South Kensington Area

South Kensington lies west of the heart of London’s Central District, in the Royal Borough of Kensington and Chelsea. It is historically situated on some of the scattered villages of Middlesex called Brompton. The name of the town lost significance when the railways were built and local tube stations were opened (and closed) in the late 19th century. As a result of the density of museums and landmarks, the area has become a popular tourist destination. Some of London’s most luxurious properties are located within the vicinity of affluent areas such as Knightsbridge, Chelsea, and Kensington. Since World War I, a diverse population of Belgians and French has settled there as refugees, but also Europeans during and after WWII, attracted by American, Italians, Spanish, and Middle-Easterns expatriates. In Paris, the 21st arrondissement is known for its French bookstores and international cafés.

Geography

South Kensington has arbitrary boundaries, as other parts of London do, and they have changed over time. This may be partly due to the suburbanization of the area and the creation of numerous tube stops and landmarks. On one side, there is Kensington Gore, and on the other, there is the Fulham Road, which leads to Sloane Square, which leads onto Gloucester Road. Situated near the intersection of several streets, namely Old Brompton Road, Harrington Road, Pelham Street as well as Cromwell Road, South Kensington Station is situated in the centre of London. Further, the Queensgate and Prince Consort Road cross the Exhibition Road. The area was plagued by traffic congestion until road reconstruction in 2012 caused the area to resemble a series of traffic islands.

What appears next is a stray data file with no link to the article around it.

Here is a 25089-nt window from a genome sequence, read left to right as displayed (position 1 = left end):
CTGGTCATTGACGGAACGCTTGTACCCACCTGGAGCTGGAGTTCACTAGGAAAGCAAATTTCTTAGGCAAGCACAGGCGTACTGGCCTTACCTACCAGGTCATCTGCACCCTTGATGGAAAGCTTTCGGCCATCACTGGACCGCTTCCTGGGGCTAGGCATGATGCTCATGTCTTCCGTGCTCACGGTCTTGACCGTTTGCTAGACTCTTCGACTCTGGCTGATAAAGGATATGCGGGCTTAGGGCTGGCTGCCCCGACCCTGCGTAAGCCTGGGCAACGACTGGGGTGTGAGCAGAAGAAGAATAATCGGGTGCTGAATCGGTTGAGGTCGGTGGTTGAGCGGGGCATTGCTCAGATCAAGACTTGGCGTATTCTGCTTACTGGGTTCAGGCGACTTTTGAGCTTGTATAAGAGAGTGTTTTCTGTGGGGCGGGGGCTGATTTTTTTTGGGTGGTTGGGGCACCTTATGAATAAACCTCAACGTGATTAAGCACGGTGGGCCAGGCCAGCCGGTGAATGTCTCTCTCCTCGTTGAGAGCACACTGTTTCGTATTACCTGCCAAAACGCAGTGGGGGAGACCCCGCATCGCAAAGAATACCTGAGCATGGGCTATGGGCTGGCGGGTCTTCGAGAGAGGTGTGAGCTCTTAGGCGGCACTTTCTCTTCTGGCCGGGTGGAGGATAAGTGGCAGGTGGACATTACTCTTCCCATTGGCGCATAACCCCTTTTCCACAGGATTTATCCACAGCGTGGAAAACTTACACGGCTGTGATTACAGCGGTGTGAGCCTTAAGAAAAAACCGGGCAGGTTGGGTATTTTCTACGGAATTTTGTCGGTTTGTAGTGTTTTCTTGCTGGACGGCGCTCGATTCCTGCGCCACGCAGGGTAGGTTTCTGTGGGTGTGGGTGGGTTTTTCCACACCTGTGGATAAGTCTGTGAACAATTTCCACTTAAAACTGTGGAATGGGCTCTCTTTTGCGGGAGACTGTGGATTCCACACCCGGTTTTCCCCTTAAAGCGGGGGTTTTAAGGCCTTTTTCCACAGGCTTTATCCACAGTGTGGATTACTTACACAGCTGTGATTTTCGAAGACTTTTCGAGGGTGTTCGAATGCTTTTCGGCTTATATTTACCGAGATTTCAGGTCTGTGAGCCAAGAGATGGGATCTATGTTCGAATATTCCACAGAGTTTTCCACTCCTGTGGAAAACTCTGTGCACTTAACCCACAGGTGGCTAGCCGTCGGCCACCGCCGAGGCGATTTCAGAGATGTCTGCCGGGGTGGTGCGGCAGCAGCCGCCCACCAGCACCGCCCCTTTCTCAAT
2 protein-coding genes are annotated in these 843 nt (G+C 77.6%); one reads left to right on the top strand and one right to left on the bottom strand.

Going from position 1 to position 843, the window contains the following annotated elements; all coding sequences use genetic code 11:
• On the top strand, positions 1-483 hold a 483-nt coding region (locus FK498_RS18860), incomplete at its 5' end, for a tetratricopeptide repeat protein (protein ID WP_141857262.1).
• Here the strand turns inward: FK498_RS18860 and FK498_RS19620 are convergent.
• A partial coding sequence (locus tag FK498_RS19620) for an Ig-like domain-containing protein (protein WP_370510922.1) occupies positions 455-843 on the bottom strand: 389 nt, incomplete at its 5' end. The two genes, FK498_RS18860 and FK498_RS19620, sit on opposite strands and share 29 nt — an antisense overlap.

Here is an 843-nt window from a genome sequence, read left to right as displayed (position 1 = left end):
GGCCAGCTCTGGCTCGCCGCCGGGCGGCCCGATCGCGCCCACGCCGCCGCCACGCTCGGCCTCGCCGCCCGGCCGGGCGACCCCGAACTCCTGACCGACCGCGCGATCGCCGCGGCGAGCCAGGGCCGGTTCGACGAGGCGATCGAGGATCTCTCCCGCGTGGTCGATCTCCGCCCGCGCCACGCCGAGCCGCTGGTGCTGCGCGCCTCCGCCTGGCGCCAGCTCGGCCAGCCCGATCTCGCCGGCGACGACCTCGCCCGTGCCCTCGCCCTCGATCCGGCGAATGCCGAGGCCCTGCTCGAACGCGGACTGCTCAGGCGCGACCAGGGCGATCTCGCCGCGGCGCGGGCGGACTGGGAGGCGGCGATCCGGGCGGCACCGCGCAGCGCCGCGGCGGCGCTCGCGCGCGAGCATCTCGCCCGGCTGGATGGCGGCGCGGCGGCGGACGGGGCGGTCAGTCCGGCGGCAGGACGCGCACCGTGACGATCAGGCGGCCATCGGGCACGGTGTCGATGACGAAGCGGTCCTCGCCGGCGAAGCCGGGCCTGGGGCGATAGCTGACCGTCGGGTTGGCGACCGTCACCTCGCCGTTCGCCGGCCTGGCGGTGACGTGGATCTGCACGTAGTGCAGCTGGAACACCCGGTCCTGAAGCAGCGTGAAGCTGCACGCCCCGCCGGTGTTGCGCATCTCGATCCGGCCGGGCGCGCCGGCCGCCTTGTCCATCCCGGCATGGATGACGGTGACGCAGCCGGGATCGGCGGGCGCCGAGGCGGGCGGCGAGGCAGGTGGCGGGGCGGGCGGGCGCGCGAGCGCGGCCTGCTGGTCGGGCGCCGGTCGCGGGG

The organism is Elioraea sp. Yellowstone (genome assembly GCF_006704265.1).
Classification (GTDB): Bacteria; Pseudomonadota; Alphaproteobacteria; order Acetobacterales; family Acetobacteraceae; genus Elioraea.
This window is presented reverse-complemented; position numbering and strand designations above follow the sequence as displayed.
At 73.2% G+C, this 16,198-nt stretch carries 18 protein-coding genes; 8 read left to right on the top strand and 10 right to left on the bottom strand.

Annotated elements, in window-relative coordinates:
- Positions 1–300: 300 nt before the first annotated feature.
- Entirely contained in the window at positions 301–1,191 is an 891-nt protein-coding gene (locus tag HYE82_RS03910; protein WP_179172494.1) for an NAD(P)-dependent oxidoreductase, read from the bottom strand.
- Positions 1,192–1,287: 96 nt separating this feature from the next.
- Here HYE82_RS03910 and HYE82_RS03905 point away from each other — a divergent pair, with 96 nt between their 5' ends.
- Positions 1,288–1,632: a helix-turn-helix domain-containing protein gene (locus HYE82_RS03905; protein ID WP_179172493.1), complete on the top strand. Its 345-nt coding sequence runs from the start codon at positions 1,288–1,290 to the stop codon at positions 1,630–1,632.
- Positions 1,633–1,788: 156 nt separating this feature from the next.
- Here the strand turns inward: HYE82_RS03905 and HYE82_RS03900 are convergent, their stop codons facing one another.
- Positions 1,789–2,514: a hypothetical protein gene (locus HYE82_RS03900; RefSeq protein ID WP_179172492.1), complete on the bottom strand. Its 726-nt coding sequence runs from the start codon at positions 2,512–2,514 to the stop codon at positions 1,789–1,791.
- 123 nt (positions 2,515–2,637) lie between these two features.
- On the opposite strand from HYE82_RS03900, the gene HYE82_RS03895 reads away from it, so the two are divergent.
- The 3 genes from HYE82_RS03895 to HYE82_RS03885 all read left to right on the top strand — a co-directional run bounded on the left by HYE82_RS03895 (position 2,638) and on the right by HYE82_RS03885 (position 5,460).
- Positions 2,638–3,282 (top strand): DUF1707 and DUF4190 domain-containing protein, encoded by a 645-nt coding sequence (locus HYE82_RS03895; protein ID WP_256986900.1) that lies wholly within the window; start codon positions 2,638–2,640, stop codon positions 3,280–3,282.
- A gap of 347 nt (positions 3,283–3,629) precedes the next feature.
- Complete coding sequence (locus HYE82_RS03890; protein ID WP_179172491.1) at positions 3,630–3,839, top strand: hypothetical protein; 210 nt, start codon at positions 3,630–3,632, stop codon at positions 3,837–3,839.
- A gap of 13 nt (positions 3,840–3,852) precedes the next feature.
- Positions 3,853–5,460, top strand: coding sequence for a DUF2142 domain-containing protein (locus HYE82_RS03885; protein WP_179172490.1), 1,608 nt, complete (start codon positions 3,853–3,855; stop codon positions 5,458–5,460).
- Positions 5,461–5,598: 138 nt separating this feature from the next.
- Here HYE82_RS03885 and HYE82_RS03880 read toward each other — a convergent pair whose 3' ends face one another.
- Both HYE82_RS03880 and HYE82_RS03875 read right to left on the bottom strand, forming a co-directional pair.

History

After the Great Exhibition at Hyde Park in 1851, the commissioners of the exhibition sought to turn an area of 352,000 square metres under Exhibition Road into a structure to accommodate institutions dedicated to the arts and sciences, leading to the creation of both museums and technological universities. With the first developments along Fulham Road, such as the Brompton Hospital and New Cancer Hospital, military hospitals began to take over the market gardens of the rural area. In the early 1860s, neighbouring landowners developed the area as a result of the progress of the transportation hub and the changing urban environment west of London. Due to this, Brompton and its stations were eventually absorbed into London. In 1868, the Metropolitan & District Railways established a permanent depot at Brompton. However, this station was renamed “South Kensington” due to some public relations reasons. 

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